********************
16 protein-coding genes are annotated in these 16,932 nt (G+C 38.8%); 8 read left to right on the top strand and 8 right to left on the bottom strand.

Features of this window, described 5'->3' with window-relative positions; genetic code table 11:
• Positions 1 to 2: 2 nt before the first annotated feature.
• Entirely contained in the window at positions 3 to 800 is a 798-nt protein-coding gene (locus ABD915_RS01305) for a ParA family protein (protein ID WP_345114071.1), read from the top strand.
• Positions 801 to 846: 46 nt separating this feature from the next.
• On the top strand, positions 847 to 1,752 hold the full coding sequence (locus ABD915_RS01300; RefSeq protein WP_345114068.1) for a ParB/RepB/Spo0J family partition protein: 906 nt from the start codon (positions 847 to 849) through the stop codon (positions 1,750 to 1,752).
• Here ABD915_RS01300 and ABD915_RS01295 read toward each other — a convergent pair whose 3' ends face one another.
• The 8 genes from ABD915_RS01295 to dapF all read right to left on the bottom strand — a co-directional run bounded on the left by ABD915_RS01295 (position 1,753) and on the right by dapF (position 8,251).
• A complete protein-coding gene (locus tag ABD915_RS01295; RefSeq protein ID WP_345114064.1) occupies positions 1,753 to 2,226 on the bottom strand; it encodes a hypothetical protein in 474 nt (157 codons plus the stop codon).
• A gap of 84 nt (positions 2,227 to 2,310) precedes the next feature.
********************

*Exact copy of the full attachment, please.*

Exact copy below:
16 protein-coding genes are annotated in these 16,932 nt (G+C 38.8%); 8 read left to right on the top strand and 8 right to left on the bottom strand.

Features of this window, described 5'->3' with window-relative positions; genetic code table 11:
• Positions 1 to 2: 2 nt before the first annotated feature.
• Entirely contained in the window at positions 3 to 800 is a 798-nt protein-coding gene (locus ABD915_RS01305) for a ParA family protein (protein ID WP_345114071.1), read from the top strand.
• Positions 801 to 846: 46 nt separating this feature from the next.
• On the top strand, positions 847 to 1,752 hold the full coding sequence (locus ABD915_RS01300; RefSeq protein WP_345114068.1) for a ParB/RepB/Spo0J family partition protein: 906 nt from the start codon (positions 847 to 849) through the stop codon (positions 1,750 to 1,752).
• Here ABD915_RS01300 and ABD915_RS01295 read toward each other — a convergent pair whose 3' ends face one another.
• The 8 genes from ABD915_RS01295 to dapF all read right to left on the bottom strand — a co-directional run bounded on the left by ABD915_RS01295 (position 1,753) and on the right by dapF (position 8,251).
• A complete protein-coding gene (locus tag ABD915_RS01295; RefSeq protein ID WP_345114064.1) occupies positions 1,753 to 2,226 on the bottom strand; it encodes a hypothetical protein in 474 nt (157 codons plus the stop codon).
• A gap of 84 nt (positions 2,227 to 2,310) precedes the next feature.